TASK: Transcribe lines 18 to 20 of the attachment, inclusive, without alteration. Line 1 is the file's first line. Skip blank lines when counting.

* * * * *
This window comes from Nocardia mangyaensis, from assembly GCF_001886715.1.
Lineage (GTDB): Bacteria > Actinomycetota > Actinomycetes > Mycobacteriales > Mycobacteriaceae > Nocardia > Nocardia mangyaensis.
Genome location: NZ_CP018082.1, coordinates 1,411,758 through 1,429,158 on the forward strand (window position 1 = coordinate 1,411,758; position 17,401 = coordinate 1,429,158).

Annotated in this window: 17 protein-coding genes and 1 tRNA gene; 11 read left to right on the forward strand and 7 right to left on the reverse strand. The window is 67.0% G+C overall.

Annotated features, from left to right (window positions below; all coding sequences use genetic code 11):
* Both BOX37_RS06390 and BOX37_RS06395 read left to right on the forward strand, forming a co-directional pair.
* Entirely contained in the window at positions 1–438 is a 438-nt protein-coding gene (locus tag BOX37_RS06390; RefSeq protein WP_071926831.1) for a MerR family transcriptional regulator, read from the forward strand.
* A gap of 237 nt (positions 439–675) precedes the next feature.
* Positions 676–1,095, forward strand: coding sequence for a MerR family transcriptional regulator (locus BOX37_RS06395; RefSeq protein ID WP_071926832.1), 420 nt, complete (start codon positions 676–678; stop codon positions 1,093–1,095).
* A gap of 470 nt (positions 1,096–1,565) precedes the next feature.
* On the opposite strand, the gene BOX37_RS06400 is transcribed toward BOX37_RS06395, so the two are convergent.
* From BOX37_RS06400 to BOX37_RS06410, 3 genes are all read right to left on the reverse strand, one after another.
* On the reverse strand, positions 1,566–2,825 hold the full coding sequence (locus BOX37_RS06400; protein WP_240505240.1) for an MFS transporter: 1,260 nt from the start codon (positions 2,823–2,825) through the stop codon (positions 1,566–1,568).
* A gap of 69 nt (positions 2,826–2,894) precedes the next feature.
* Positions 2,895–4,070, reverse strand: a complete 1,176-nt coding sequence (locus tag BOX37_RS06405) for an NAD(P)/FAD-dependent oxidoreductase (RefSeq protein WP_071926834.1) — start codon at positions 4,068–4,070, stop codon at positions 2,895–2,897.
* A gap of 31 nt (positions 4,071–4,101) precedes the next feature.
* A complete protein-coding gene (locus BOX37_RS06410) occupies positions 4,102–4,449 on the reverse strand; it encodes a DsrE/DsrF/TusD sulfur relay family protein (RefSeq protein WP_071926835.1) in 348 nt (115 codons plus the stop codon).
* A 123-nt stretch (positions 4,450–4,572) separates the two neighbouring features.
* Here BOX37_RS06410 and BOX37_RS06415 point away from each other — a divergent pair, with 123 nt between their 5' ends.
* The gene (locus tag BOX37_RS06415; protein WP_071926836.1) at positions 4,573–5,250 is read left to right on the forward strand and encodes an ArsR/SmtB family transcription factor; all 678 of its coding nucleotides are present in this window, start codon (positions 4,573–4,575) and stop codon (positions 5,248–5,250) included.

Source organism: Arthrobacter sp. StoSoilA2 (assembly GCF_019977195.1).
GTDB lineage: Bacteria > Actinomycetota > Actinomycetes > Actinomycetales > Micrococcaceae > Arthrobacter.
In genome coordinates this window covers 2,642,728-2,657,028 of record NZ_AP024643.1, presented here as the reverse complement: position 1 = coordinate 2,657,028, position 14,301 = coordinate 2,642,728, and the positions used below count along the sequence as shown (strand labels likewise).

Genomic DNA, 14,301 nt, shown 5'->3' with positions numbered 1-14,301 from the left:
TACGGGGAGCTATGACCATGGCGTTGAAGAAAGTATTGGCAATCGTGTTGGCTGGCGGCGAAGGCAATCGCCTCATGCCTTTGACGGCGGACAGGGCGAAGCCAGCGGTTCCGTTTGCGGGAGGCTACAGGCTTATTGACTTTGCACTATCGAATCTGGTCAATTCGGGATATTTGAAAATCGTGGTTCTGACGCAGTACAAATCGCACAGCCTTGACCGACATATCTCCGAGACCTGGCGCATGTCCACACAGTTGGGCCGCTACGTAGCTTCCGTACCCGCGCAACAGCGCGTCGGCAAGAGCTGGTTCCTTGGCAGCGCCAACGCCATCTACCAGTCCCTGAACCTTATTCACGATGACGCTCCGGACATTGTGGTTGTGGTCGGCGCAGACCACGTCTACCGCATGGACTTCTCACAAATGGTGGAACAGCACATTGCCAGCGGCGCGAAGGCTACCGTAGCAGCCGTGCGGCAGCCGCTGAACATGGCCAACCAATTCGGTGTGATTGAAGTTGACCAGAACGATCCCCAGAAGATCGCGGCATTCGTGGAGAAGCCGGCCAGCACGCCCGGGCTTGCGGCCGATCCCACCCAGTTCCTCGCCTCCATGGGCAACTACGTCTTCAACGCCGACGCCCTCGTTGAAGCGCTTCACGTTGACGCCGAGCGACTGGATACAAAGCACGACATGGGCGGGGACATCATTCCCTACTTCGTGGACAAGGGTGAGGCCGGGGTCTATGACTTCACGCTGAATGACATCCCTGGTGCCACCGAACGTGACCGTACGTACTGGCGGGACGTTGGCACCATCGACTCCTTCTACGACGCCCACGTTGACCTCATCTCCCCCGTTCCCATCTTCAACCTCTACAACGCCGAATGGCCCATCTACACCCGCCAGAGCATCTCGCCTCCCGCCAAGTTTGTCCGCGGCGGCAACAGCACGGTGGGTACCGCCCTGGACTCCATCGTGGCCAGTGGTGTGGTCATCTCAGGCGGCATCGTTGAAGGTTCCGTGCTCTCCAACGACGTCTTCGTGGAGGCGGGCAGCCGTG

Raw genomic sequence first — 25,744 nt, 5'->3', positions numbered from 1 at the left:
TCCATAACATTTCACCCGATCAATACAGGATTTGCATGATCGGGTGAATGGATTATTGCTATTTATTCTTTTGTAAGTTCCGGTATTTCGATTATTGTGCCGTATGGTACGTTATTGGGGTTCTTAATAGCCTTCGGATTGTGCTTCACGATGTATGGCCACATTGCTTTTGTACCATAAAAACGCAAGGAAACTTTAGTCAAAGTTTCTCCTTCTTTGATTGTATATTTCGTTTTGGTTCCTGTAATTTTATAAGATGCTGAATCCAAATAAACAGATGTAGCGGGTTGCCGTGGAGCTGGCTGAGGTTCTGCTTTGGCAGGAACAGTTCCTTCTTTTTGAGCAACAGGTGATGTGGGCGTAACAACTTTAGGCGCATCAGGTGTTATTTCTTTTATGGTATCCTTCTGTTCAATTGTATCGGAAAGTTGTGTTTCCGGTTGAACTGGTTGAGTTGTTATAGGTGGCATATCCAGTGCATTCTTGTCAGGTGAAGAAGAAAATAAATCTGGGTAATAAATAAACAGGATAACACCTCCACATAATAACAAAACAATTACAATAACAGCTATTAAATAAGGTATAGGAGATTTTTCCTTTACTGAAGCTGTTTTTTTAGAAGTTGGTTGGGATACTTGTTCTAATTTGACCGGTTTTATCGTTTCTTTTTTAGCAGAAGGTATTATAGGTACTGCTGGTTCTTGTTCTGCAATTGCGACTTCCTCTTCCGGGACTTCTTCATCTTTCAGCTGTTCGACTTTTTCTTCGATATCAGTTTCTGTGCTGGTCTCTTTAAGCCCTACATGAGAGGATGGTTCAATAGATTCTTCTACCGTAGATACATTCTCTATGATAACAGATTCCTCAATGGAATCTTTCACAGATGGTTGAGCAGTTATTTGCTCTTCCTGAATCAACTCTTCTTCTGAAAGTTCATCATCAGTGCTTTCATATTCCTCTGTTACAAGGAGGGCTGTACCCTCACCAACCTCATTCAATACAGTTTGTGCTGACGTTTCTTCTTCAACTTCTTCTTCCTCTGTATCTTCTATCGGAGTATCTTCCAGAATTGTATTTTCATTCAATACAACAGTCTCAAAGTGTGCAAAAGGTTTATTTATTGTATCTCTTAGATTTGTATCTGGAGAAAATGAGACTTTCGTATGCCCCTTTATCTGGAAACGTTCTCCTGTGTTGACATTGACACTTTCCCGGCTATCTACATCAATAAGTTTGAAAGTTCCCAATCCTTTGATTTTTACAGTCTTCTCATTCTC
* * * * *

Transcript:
* A 123-nt stretch (positions 4,450–4,572) separates the two neighbouring features.
* Here BOX37_RS06410 and BOX37_RS06415 point away from each other — a divergent pair, with 123 nt between their 5' ends.
* The gene (locus tag BOX37_RS06415; protein WP_071926836.1) at positions 4,573–5,250 is read left to right on the forward strand and encodes an ArsR/SmtB family transcription factor; all 678 of its coding nucleotides are present in this window, start codon (positions 4,573–4,575) and stop codon (positions 5,248–5,250) included.